Such a double-code implant method, however, made use the principle of controlling threshold voltage in the channel region of the memory cell unit that involves only limited differentiation between the achieved states. Such a conventional scheme of implementing multi-stage memory cell threshold voltages is not compatible with the trend of device miniaturization for fabricating ever larger capacity ROM memory devices.
It is therefore an object of the present invention to provide a multi-stage ROM semiconductor structural configuration and the method of its fabrication for implementing multi-stage memory cell transistor threshold voltages in limited memory cell surface area in the semiconductor substrate.
It is another object of the present invention to provide a multi-stage ROM semiconductor structural configuration and the method of its fabrication for implementing multi-stage memory cell transistor threshold voltages without involving sophisticated semiconductor device fabrication procedural steps.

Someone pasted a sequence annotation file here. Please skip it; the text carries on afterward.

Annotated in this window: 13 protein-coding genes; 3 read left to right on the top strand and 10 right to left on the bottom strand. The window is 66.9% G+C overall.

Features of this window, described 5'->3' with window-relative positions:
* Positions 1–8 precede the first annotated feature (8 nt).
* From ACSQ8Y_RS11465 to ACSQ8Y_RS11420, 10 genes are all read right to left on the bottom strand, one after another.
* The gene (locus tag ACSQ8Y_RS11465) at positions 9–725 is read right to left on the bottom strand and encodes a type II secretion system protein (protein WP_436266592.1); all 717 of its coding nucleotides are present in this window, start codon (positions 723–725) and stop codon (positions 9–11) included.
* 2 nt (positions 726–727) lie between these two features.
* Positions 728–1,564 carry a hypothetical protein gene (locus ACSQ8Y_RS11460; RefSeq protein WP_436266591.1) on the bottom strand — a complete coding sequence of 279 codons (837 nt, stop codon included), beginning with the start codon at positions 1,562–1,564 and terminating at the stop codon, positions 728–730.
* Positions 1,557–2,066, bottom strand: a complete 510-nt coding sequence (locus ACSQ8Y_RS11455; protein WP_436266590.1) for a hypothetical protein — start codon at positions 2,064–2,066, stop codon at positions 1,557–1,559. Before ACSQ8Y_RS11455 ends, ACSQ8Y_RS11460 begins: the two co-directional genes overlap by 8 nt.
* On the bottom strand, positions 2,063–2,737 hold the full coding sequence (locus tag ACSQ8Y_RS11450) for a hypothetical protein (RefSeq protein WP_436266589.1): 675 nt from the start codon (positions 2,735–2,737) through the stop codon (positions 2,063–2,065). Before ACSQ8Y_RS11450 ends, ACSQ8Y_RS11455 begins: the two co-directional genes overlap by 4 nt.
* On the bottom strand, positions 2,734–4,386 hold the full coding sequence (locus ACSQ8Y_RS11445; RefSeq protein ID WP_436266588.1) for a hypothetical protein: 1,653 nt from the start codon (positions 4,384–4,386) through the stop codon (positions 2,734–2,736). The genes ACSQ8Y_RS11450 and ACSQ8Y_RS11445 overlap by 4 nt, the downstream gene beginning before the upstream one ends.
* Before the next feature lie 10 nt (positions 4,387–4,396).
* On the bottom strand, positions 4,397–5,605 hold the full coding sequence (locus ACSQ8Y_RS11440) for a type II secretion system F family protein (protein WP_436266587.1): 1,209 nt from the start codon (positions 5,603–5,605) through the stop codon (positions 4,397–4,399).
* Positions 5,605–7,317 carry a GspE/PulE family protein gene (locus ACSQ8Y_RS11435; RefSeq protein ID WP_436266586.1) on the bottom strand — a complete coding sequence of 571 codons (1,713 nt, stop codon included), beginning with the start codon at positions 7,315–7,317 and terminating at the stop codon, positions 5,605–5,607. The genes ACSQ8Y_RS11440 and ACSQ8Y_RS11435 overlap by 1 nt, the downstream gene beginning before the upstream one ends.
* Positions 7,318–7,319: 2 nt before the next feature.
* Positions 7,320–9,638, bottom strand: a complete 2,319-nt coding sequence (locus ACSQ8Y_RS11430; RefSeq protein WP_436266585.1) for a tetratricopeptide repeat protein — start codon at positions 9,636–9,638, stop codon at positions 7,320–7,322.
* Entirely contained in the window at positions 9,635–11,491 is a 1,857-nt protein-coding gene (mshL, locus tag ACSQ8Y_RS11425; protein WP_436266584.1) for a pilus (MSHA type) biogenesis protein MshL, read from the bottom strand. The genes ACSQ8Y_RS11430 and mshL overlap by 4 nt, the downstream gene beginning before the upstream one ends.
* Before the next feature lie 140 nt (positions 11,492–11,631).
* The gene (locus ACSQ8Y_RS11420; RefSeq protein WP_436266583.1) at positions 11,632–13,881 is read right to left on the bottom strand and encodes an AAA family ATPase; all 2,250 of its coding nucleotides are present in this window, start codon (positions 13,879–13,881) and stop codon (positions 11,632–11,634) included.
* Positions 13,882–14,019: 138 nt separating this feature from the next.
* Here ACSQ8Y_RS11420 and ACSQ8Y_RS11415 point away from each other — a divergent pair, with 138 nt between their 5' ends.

The present invention achieves the above-identified objects by providing a process for fabricating multi-stage memory cell units of semiconductor ROM device. Each of the ROM device multi-stage memory cell units holds data bits that can be interpreted into any one of a number of voltage or current levels of more than two. The process comprises the steps first forming a MOS transistor in the device substrate, and the transistor comprises a pair of source/drain regions and a gate structure. An insulating layer is then formed covering the transistor. A contact opening is then formed in each of the pair of source/drain regions. A resistor connecting across the source/drain regions of the transistor is then formed, and the resistor has each of its ends extending into corresponding one of the contact openings. Then, the memory cell unit is programmed at a first stage by optionally cutting or not cutting the resistor into electrically disconnected halves. In the second stage of programming, impurity ions are optionally implanted into the channel region underneath the transistor gate structure with or without the presence of a masking layer covering the channel region. Combinations of different resistance values in the source/drain resistor and different transistor channel region threshold voltages obtained in the first and second programming stages therefore comprise the multi-stage memory cell transistor threshold voltages for the ROM device.